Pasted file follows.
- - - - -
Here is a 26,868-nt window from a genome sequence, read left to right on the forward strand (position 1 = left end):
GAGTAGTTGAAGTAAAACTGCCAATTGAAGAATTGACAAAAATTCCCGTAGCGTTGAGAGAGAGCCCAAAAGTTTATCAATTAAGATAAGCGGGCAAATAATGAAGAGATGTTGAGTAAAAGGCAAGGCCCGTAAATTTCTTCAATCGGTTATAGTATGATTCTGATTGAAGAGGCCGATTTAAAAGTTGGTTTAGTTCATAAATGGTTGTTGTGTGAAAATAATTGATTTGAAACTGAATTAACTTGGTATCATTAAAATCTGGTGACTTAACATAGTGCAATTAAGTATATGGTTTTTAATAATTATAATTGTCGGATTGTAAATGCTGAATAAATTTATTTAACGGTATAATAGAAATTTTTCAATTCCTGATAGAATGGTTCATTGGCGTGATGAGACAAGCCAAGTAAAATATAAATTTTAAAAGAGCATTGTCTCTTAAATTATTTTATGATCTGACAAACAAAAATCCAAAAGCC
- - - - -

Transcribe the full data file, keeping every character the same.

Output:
Here is a 26,868-nt window from a genome sequence, read left to right on the forward strand (position 1 = left end):
GAGTAGTTGAAGTAAAACTGCCAATTGAAGAATTGACAAAAATTCCCGTAGCGTTGAGAGAGAGCCCAAAAGTTTATCAATTAAGATAAGCGGGCAAATAATGAAGAGATGTTGAGTAAAAGGCAAGGCCCGTAAATTTCTTCAATCGGTTATAGTATGATTCTGATTGAAGAGGCCGATTTAAAAGTTGGTTTAGTTCATAAATGGTTGTTGTGTGAAAATAATTGATTTGAAACTGAATTAACTTGGTATCATTAAAATCTGGTGACTTAACATAGTGCAATTAAGTATATGGTTTTTAATAATTATAATTGTCGGATTGTAAATGCTGAATAAATTTATTTAACGGTATAATAGAAATTTTTCAATTCCTGATAGAATGGTTCATTGGCGTGATGAGACAAGCCAAGTAAAATATAAATTTTAAAAGAGCATTGTCTCTTAAATTATTTTATGATCTGACAAACAAAAATCCAAAAGCC